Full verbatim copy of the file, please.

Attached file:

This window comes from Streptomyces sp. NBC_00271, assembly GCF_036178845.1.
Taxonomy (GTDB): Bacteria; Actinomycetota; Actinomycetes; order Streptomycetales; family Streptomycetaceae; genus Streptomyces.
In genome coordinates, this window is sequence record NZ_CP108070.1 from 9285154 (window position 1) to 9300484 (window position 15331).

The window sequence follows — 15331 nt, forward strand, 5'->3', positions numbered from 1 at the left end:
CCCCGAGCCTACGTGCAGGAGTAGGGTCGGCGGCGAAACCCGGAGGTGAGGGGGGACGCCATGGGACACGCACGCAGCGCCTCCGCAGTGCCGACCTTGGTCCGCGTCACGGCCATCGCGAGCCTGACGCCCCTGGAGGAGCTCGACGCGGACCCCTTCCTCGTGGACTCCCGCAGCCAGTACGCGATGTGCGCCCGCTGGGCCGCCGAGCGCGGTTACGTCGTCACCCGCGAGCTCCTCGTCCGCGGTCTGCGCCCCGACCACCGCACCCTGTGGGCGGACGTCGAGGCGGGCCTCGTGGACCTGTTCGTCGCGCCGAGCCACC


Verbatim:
This window comes from Streptomyces sp. NBC_00271, assembly GCF_036178845.1.
Taxonomy (GTDB): Bacteria; Actinomycetota; Actinomycetes; order Streptomycetales; family Streptomycetaceae; genus Streptomyces.
In genome coordinates, this window is sequence record NZ_CP108070.1 from 9285154 (window position 1) to 9300484 (window position 15331).

The window sequence follows — 15331 nt, forward strand, 5'->3', positions numbered from 1 at the left end:
CCCCGAGCCTACGTGCAGGAGTAGGGTCGGCGGCGAAACCCGGAGGTGAGGGGGGACGCCATGGGACACGCACGCAGCGCCTCCGCAGTGCCGACCTTGGTCCGCGTCACGGCCATCGCGAGCCTGACGCCCCTGGAGGAGCTCGACGCGGACCCCTTCCTCGTGGACTCCCGCAGCCAGTACGCGATGTGCGCCCGCTGGGCCGCCGAGCGCGGTTACGTCGTCACCCGCGAGCTCCTCGTCCGCGGTCTGCGCCCCGACCACCGCACCCTGTGGGCGGACGTCGAGGCGGGCCTCGTGGACCTGTTCGTCGCGCCGAGCCACC